A claw gripped onto my wrist. “Stacy!”
“I swear I’ll never cheat again!” I screamed. “Dani!”
And Dani, who’s so crazy strong, pulled me to her seat. The width of her body allowed and the eight legs allowed her to hold onto the seat better than I ever could. She shoved me under her, so I gripped the the metal rod under the seat and held on for dear life.
The ceiling crushed down. Broken glass churned in the spinning bus. Dani held both of us tight to her seat, the space between her and me getting ever smaller. My breath was compressed. I stopped screaming.
And then, suddenly, the bus stopped rolling and remained still on its side. I took a few moments, waiting to make sure the horrific spinning was over, then pulled myself out from under Dani. “Dani – Dani, oh my god, are you ok?”
Dani struggled, but she finally pulled a couple stuck claws out from between the bus seats and fell across the aisle toward where I had been sitting. She crumpled into herself and shivered. “What just happened!?”
“I think we rolled off a cliff!”
“I’m scared.” She felt around in her hoodie pocket and pulled out her tablet. “I’m calling Mom and Dad.”
I shook my head, now feeling a little bit of blood trickling off my nose. I noticed my head hurt, and my glove came back wet when I touched my forehead. I must have hit it against something in all the crazy twirling.
You can see the scar – right here, look – still. I have to cover that with crazy makeup, and it still gives me point deductions for symmetry. I mean, I totally beat the pants off Dani in the beauty category, but you can’t accumulate too many points. You literally can’t.
Anyway, I felt a little dizzy. I put my leg against something hard and “down,” and started crawling to the emrgency door in the back. All the running lights were off, and I smelled something burning. The lithium batteries’ casings had probably cracked. I coughed in the light smoke and put my hands against the emergency exit handle.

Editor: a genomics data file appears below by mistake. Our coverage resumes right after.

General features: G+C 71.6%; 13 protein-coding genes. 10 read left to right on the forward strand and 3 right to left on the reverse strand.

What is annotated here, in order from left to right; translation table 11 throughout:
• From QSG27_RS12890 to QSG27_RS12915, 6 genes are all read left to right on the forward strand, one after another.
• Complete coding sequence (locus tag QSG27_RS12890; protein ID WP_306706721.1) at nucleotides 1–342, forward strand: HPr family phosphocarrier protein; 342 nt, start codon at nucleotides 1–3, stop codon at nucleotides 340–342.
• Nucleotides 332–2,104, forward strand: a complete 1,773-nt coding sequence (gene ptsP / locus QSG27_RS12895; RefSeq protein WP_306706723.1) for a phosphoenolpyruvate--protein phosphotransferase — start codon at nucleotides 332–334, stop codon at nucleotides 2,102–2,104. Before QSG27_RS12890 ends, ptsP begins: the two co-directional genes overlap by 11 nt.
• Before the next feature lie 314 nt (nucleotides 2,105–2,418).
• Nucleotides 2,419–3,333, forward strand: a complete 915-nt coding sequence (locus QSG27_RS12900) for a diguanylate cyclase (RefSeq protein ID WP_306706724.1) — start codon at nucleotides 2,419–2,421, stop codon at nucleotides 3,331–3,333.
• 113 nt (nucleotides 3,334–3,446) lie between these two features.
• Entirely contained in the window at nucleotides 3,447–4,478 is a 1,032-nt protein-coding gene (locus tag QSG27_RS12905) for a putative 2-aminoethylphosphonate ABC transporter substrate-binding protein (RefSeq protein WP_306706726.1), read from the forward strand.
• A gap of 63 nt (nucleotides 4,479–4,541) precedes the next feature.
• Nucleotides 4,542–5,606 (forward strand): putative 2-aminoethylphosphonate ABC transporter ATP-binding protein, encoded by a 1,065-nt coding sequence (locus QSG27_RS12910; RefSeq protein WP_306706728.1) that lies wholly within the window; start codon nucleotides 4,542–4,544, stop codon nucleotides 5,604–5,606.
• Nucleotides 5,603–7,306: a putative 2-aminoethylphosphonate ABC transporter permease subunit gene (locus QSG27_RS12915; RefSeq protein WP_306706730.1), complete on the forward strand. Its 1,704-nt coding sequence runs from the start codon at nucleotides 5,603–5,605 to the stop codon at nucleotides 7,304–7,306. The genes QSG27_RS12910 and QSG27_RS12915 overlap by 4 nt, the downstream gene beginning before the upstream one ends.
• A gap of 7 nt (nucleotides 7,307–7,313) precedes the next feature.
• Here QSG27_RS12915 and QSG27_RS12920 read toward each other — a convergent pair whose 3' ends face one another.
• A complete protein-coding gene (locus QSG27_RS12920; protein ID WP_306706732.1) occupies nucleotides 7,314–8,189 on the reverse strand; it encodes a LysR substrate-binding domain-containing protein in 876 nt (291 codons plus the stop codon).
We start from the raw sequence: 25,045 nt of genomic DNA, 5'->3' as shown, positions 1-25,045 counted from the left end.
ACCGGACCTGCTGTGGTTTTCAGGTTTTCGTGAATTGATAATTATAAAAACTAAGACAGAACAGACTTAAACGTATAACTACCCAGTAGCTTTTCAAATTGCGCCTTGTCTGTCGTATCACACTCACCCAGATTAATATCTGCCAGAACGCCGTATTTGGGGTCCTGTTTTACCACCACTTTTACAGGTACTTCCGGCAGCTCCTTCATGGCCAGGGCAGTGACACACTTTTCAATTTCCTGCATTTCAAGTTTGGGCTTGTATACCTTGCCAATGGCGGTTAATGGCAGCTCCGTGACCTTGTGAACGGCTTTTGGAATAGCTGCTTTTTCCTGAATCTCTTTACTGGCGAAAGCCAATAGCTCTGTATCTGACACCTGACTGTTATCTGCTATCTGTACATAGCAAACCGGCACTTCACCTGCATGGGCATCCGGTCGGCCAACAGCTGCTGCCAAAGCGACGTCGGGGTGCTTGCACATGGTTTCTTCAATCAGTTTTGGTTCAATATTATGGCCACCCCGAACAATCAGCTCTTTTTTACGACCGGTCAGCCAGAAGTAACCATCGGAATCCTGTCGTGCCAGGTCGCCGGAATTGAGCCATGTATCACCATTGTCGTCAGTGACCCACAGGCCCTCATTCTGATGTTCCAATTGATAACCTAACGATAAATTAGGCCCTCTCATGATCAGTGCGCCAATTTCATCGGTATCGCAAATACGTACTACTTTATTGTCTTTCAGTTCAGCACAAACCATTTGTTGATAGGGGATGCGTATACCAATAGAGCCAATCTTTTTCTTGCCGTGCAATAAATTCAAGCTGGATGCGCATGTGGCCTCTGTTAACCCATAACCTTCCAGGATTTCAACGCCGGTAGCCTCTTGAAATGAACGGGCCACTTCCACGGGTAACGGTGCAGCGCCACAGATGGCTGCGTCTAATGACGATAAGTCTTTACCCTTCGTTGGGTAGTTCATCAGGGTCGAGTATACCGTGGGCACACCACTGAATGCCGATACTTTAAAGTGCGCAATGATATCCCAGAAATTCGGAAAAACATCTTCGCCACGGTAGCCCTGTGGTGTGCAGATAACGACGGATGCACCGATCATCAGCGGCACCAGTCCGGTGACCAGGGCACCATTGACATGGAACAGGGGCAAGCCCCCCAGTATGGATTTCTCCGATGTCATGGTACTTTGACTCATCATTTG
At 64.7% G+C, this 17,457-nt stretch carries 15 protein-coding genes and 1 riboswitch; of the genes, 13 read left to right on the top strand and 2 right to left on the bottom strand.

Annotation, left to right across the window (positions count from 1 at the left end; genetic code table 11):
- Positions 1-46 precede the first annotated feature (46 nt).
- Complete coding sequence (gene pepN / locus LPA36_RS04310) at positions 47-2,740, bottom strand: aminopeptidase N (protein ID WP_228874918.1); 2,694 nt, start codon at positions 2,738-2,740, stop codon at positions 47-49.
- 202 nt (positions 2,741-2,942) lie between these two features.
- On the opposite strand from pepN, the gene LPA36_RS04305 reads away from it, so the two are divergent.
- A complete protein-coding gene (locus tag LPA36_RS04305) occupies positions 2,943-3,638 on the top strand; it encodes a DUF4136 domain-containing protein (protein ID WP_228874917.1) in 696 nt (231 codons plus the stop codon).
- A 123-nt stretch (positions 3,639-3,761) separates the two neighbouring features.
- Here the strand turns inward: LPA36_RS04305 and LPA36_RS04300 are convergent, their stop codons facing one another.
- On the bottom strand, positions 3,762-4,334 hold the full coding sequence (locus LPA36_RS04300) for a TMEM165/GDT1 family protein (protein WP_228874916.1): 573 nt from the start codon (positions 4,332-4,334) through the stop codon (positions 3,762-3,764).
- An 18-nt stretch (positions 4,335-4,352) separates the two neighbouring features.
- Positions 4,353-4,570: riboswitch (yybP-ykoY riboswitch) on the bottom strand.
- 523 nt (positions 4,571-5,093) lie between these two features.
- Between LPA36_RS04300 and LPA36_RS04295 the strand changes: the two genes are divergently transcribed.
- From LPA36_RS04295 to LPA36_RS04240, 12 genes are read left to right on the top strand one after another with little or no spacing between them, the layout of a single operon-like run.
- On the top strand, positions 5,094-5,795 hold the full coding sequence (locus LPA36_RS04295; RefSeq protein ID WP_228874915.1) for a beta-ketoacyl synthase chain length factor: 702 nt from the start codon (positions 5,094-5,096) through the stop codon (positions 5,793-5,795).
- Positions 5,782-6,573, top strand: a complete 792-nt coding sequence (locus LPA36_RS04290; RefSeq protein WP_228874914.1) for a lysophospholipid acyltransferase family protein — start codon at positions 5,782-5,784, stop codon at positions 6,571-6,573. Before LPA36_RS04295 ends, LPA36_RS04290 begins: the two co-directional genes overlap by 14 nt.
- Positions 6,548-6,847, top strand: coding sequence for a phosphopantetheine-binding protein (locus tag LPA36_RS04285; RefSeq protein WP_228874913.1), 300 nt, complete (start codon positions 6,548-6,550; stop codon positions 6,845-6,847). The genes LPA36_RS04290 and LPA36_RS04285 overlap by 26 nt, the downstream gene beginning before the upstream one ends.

The door banged against its casing. The hard, composite shell of the bus had crunched and twisted such that the door was stuck. I kicked at it a couple times.
Dani crawled out of her seat. “Mr. Potter? Mr. Potter, you ok?” she shouted. I noticed her legs squirm around on the sideways chairs, pulling her up from the polymeric side of the bus.
Water from the shallow creek started seeping in through the windows. “Dani!” I shouted. “Dani – we have to get out of here! There’s water and cracked batteries!” I kicked at the door again, budging it a few centimeters.
You hear that, hag? I can use the metric system. Suck it.
Dani ripped the driver’s seat apart and manhandled the unconscious Mr. Potter out. She slung him over her thorax, held onto him with a couple of her legs, and started crawling back. “Get that door open, Stacy!”
“I’m tryin’!” I kicked again, and blood from my head dripped into my eye. At last, I kicked the window in the bottom of the door out. “I got it!”
I bent down and crawled through the opening. The cold of the morning bit into my bare hands, and the cut on my forehead stung with the temperature. The smell of lithium fire was even stronger out here.
“Stacy!” I heard behind me. “Stacy – help me get him out of here.”
Though dizzy, I turned around and took Mr. Potter’s jacket. I remember the smell of his breath, like how my parents’ breath smelled after a couple glasses of wine, but more intense.
Dani fed him out through the little hole in the door, squeezing him out like pasta from an extruder. I pulled the limp spaghetti man out from the hole. I felt crappy when his feet went into the creek, but that wasn’t a big deal – flames spurted from the bottom of the bus as more of the lithium became exposed to air.
“God, he’s heavy!” I cried as I dragged him. I could hardly see – my eyes were clouding up from loss of blood and all the exertion.
Dani pushed at the door. “Just get him away from here, Stacy! Run!”
My arms gave out after I got Mr. Potter a few yards further away. “God, Dani, help me.”
“Get out of here, Stacy!”
I stumbled a couple feet, then fell to the ground. It smelled of leaf litter and frost.